Innate Massage Therapy
Anthony DeLaCruz, LMT & Associates
Iliopsoas Instructions

The Iliopsoas Homework Instructions for clients of

Anthony DeLaCruz, LMT


   The actions that can strain the Iliopsoas Complex are bending at the waist, flexing the knee as in climbing stairs or riding a bicycle and twisting motions. My suggestions for avoiding these motions are as follows. Remember, I'm not suggesting that you to abstain from these motions but to avoid them if you can.

   Bending at the waist. When picking anything up, regardless of how much it does or doesn't weigh, get as close to the object as possible. Bend your knees and keep your back perpendicular to the floor. Try your best not to bend at the waist when picking up the object. Raise yourself and the object by using your legs and keeping your back perpendicular to the floor.

   Pay attention to your posture throughout the day. There will be times that you find yourself bending at the waist when you really don't need to or there may be another way to approach the task at hand that doesn't involve bending at the waist. Be creative. An example would be bending over the sink when brushing your teeth or shaving your face. Do you really need to bend at the waist to complete these tasks?          

   Another time that we bend at the waist when it isn't necessary is when we sit down or get up from a seated position. Notice if you are scooping when you sit or when you get up from a seated position. If you are doing this stop. It is not necessary to scoop when performing either of these tasks. Sit without scooping and keep your back straight. Rise without scooping and use the strength in your legs to get up. Many people who have an Iliopsoas strain have bad knees. It is a symptom of the hip being out of balance from the Iliopsoas strain. If you do have knee pain do your best to use your legs to rise from a seated position. If you can't right now perhaps you will be able to in the future so keep trying. Please don't hurt yourself if it causes you too much pain. Please never force any movement that is uncomfortable. It is not necessary. We can do what we can do and that's fine.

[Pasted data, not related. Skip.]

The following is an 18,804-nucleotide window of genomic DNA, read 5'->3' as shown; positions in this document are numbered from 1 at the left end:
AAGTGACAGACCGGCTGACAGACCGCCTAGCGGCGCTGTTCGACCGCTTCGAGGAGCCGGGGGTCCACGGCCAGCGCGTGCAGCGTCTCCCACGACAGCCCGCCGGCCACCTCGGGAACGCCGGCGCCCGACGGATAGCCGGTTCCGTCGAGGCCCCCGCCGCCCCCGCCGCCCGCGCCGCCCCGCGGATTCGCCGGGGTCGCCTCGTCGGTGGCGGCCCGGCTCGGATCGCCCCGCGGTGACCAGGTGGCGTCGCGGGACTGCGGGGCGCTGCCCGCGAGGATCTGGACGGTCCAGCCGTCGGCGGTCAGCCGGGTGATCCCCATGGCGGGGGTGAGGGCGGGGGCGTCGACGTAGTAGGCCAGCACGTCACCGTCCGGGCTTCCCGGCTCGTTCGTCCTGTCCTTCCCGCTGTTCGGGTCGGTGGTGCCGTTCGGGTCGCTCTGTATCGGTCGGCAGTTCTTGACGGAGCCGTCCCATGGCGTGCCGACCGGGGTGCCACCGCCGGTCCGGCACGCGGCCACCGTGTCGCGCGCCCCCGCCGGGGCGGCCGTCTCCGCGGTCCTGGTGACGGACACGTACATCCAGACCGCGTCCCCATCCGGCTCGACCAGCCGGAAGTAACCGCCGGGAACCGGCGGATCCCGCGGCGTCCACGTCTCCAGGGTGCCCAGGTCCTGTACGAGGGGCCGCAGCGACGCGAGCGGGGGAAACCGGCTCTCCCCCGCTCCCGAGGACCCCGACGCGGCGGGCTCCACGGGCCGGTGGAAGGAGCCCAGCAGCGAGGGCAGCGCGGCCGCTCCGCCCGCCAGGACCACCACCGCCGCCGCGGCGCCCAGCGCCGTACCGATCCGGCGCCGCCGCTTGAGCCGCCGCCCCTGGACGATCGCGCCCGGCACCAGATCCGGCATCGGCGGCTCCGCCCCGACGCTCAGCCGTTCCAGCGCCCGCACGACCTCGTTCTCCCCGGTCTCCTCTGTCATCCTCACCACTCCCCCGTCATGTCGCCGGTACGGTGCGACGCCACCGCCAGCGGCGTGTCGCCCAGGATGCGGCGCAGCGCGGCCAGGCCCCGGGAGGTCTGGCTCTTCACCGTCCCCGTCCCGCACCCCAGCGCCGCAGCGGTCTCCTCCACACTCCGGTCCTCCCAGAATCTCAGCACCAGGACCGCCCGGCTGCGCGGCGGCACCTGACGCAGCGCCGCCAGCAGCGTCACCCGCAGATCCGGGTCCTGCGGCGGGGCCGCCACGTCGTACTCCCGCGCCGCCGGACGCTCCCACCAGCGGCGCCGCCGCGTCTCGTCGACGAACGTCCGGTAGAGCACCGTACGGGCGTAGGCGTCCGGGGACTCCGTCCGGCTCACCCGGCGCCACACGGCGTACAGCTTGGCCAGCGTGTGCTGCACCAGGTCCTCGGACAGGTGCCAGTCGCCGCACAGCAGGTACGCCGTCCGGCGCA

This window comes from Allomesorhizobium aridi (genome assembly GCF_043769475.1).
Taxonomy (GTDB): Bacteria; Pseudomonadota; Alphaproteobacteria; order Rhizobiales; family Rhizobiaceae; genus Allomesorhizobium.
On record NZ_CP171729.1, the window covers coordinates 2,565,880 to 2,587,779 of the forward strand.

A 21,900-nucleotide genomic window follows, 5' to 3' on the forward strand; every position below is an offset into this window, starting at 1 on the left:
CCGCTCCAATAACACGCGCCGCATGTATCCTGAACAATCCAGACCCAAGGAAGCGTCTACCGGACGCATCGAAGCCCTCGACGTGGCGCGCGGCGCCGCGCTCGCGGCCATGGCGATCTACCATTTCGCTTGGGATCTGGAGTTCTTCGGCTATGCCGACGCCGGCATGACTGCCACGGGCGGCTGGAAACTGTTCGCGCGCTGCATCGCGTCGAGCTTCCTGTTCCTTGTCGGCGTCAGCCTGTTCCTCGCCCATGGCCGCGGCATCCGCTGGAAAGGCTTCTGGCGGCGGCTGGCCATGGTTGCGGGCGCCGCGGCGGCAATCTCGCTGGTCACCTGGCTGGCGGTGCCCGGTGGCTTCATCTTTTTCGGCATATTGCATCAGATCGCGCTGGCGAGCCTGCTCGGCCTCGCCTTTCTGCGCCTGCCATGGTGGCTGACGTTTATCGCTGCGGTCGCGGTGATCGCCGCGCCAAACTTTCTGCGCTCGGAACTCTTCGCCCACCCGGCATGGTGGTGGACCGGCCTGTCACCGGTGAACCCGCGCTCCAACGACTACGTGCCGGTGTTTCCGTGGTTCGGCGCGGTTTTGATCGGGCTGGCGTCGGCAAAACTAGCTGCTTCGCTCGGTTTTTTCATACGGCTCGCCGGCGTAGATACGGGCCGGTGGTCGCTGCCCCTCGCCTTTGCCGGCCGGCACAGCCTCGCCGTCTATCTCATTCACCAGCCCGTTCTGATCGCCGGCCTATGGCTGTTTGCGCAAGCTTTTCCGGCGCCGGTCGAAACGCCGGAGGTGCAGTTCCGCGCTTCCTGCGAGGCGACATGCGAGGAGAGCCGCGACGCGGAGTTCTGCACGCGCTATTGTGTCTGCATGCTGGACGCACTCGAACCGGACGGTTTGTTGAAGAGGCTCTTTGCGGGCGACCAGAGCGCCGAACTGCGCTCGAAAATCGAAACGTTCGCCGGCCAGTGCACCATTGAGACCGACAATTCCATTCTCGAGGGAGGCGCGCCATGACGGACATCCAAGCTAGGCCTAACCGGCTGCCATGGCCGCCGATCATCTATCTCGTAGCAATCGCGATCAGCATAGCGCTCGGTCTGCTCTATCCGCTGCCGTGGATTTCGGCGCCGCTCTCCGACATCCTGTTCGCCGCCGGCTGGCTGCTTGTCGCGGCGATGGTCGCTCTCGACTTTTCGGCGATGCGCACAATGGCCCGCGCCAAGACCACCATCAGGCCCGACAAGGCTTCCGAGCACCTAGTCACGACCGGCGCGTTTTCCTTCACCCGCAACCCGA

Flexing the knee. Flexing the knee as in climbing stairs or going up steep hills or riding a bicycle or climbing a ladder is also a function of the Iliopsoas complex and can cause undue strain to an already compromised muscle group.

   So when you find yourself going up or down your stairway take a moment and think, "Do I have everything I need?" This will keep you from making unneeded trips up and down the stairs that can increase or aggravate your muscle strain. Also if you are in a building and you have a choice between going up a staircase or taking an elevator or escalator, your choice should always be not to take the stairs. I know this is counter to what you have heard before concerning added exercise but when you have an Iliopsoas strain taking the staircase is not healthy for you. Take the elevator or escalator instead and save your exercise for activities that won't cause you more stress and pain.

   If you enjoy bicycle riding or riding a stationary bike you would be doing yourself  and your body a favor if you used a recumbent bicycle or stationary bike. These were made to save strain to the Iliopsoas Complex. If bicycle riding is your passion, fear not, later I will be giving you some ways that you may continue to enjoy activities that may be troubling to the Iliopsoas. I believe it is important that we all enjoy what life has to offer us. And I have found some ways to help us when we know we are going to perform an activity that could cause some problems for our Iliopsoas. That will come later. For now though if you aren't a bicyclist I wouldn't suggest taking it up. Unless it is a recumbent.

   If you enjoy walking or running on a treadmill please do not put it on a grade. Leave it at 0 degrees and enjoy your walk or run. If your job involves climbing a ladder apply the same principles as when going up and down the stairs. "Do I have everything?" Decrease your trips if you can.